"It's time for action," said Kevin Marriott, Hepatitis Australia Acting CEO. "It's time of the federal government to make new therapies widely available, increase liver clinic capacity, upscale hepatitis C treatment and prevention programs and transform the lives of thousands of Australians."

New surveillance data from the Kirby Institute estimated some 230,470 people had chronic hepatitis C infection at the end of 2014. Around 80 percent had early to moderate fibrosis and 19 percent had severe fibrosis or hepatitis C related cirrhosis.

The estimated number of people with severe liver disease/hepatitis C related cirrhosis has more than doubled in ten years, according to the data.

Head of the viral hepatitis clinical research program at the Kirby Institute Professor Greg Dore said that without significant improvement in hepatitis C treatment rates, Australia would see a 245 percent increase in the rates of liver cancer and 230 percent increase in hep C-related deaths by 2030.

"Thousands of Australians are queuing up waiting for new medicines to be PBS listed. These treatments provide one of the great breakthroughs in clinical medicine in recent decades, with enormous potential to improve the lives of people living with hepatitis C," Professor Dore said.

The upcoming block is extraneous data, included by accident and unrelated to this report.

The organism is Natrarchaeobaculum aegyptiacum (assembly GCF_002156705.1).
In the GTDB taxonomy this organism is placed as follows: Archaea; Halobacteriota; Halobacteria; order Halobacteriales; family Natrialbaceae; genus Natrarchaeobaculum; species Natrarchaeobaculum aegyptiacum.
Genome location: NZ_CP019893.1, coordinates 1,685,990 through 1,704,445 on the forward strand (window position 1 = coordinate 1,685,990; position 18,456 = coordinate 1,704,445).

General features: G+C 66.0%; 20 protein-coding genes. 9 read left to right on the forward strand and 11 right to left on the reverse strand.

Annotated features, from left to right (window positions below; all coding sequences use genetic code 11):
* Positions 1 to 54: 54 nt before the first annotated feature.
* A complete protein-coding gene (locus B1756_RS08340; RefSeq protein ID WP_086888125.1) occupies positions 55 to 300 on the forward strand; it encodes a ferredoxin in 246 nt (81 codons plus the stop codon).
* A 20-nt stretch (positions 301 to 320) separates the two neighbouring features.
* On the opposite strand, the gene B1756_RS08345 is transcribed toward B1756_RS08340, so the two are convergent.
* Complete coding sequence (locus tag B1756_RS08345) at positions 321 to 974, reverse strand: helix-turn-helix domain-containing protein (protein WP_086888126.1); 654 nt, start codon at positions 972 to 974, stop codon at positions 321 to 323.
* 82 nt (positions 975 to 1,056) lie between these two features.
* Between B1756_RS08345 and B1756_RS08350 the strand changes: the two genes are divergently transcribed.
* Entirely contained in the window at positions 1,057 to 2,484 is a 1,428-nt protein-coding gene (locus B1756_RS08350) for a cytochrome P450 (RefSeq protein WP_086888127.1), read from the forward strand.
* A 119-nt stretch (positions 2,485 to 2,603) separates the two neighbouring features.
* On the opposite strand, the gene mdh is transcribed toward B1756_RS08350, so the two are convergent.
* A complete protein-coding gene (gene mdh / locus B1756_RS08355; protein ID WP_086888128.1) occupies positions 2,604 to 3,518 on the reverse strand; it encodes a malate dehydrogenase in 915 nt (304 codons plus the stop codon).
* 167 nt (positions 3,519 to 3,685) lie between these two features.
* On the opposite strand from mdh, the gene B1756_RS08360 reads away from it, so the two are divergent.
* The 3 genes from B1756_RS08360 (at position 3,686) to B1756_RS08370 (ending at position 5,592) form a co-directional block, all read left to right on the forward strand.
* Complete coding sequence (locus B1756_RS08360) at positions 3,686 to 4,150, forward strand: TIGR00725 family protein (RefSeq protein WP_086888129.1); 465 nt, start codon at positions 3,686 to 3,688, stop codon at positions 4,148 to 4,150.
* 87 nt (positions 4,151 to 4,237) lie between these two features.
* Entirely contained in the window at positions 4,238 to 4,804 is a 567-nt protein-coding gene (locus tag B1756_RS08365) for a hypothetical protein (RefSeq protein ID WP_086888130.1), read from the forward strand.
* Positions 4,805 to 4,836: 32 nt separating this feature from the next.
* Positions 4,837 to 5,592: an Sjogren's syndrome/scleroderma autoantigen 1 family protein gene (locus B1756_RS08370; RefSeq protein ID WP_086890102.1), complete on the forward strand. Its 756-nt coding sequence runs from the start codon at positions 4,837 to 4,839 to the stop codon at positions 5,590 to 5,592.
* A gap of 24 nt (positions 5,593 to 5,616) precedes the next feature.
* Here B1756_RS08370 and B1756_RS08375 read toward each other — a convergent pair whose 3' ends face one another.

Four new hep C medicines - Gilead's Sovaldi (sofosbuvir) and Harvoni (ledipasvir/sofosbuvir), BMS's Daklinza (daclatasvir)and AbbVie's Viekira Pak (paritaprevir with ritonavir, ombitasvir and dasabuvir plus ribavirin) - have been recommended for PBS listing but price negotiations with sponsors are ongoing. Professor Dore said previously, he suspected listing is more likely for sometime in 2016.

Mr Marriott said there is compelling evidence for the new medicines to be listed without delay before people progress to serious liver disease and die.

"Interferon-free therapies will allow the vast majority of people living with the hepatitis C virus to be cured, even where treatment has failed previously and without the terrible side-effects of existing treatments."

Michelle Lam

Originally published in Pharma in Focus. Reproduced with permission.

Monday, 21 September 2015 18:53

Hep C Buyers Club In TGA Sights

It has always been a worry that the powers that be may not like the idea of patients parallel importing life saving medications.

The Buyers Club has been active for less than 24 hours and already it seems the battle lines are being drawn:

The TGA has a job to do, and that is to ensure the medications available to Australian's are safe and useful. Why they let Chemist Warehouse sell bottles of water and call them homeopathic melatonin is beyond me but that's another story.

My job as a doctor is to treat patients with medicines that work.

I'm hopeful that the TGA will continue to respect your personal right to source medication from places where it is available at an affordable cost, rather than abuse its power to prevent that.

This could turn out to be the first big crisis for the Turnbull government - protect the interests of Gilead or those of ordinary Australians.

We will keep you posted as updates come to hand.



Wednesday, 16 September 2015 11:12

PBAC 2015

In the last blog reference was made to the failed 2014 PBAC submission, simply because I could not find the PBAC outcome. Somebody has been kind enough to flag my attention to the PBAC 2015 recommendation papers which you can read here:

Sadly the original analysis still largely holds. In no particular order, here are some key points for patients to consider.